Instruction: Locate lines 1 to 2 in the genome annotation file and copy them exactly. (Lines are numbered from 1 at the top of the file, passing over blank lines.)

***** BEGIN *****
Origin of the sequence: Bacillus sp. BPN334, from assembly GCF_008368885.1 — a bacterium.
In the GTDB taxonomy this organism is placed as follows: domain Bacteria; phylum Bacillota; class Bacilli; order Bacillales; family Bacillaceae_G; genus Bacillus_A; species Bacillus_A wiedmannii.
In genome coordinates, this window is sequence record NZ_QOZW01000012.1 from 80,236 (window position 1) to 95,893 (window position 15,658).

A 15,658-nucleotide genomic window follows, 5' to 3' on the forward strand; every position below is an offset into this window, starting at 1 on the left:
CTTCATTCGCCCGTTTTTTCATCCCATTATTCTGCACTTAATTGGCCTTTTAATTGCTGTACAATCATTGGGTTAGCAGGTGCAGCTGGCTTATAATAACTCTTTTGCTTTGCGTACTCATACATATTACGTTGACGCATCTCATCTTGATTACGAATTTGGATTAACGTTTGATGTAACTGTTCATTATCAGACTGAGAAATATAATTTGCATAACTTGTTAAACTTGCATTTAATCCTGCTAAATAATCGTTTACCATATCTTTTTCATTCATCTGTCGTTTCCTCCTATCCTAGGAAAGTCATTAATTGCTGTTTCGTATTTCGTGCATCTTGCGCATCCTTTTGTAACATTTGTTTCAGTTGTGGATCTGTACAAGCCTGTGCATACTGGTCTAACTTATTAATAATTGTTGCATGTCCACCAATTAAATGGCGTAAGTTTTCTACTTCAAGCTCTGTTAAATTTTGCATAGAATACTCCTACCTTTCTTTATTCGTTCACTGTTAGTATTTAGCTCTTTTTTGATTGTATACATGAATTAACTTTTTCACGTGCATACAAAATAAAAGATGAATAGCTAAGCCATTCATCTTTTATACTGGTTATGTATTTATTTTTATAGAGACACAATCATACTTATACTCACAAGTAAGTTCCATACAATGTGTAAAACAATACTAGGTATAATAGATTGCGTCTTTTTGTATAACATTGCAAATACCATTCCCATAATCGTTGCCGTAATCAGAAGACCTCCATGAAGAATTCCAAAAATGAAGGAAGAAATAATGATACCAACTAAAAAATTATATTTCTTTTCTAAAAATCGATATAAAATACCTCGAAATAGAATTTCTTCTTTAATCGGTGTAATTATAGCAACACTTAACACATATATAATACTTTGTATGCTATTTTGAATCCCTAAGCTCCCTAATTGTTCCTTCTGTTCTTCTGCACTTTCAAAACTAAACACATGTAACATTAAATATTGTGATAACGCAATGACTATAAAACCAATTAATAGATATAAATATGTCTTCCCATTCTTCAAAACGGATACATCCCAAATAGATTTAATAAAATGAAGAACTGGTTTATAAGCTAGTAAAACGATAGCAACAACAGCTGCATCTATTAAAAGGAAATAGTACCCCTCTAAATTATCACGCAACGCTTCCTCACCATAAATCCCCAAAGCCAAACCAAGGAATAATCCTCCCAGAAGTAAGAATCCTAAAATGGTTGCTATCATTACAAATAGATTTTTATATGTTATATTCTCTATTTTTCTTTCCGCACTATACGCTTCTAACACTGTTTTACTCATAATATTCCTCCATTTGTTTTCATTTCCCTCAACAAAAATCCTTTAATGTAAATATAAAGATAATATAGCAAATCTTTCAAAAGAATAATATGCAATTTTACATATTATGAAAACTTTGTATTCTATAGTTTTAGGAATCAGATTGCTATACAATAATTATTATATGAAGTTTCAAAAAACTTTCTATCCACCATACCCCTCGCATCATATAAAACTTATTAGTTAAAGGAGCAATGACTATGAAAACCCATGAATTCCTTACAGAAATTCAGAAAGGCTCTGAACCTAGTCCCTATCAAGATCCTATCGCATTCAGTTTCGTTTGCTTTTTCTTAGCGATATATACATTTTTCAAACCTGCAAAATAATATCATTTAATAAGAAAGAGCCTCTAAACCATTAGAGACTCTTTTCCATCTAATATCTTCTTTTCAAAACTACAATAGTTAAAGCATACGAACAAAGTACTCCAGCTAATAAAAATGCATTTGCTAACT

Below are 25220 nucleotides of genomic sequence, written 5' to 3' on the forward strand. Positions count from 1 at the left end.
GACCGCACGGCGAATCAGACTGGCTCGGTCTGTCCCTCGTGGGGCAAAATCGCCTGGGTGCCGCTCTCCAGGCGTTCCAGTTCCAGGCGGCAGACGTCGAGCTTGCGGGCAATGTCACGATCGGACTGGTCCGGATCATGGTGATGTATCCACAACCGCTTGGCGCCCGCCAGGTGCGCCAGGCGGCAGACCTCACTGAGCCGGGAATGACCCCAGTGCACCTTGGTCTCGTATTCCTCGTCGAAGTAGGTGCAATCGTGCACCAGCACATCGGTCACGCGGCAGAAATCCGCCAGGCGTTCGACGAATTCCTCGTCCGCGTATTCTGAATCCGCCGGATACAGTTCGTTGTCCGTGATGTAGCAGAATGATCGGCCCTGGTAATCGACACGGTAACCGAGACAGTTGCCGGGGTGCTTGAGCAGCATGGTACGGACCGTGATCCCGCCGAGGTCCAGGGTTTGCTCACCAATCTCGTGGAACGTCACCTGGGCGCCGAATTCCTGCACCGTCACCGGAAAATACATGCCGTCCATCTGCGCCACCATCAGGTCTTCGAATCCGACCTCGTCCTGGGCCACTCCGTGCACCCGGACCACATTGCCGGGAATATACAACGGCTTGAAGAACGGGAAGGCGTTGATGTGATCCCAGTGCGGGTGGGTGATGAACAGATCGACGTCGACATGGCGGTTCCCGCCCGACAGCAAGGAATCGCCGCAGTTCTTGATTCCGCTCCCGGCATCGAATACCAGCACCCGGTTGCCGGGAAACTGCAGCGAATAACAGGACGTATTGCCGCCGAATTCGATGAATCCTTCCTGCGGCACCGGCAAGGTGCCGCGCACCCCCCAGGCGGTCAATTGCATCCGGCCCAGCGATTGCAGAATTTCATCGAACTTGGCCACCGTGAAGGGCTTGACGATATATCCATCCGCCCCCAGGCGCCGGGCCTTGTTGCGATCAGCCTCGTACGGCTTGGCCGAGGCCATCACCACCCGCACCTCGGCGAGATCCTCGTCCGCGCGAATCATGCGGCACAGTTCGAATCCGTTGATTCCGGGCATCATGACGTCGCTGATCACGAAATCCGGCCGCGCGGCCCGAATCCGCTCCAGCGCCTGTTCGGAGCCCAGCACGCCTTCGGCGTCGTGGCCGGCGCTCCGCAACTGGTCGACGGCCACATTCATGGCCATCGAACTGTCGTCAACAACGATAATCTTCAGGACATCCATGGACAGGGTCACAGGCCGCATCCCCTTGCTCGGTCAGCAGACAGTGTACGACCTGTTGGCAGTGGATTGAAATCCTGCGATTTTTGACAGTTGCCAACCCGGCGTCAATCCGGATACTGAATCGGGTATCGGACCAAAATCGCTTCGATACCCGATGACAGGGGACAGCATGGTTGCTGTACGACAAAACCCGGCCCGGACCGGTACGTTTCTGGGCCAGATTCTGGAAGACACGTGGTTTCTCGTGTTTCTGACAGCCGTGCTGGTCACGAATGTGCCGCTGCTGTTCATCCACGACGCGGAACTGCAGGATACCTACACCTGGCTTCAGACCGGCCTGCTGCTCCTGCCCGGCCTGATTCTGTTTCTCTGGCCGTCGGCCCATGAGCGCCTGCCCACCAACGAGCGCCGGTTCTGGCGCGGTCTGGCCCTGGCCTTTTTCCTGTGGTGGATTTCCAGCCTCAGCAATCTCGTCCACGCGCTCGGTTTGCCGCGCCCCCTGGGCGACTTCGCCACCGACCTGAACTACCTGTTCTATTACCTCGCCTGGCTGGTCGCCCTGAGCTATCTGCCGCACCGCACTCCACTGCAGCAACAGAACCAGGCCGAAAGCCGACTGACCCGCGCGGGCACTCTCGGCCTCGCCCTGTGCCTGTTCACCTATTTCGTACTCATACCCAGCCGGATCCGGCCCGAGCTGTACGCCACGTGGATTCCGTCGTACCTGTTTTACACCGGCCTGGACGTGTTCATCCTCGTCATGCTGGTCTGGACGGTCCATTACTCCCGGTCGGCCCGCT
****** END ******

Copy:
Origin of the sequence: Bacillus sp. BPN334, from assembly GCF_008368885.1 — a bacterium.
In the GTDB taxonomy this organism is placed as follows: domain Bacteria; phylum Bacillota; class Bacilli; order Bacillales; family Bacillaceae_G; genus Bacillus_A; species Bacillus_A wiedmannii.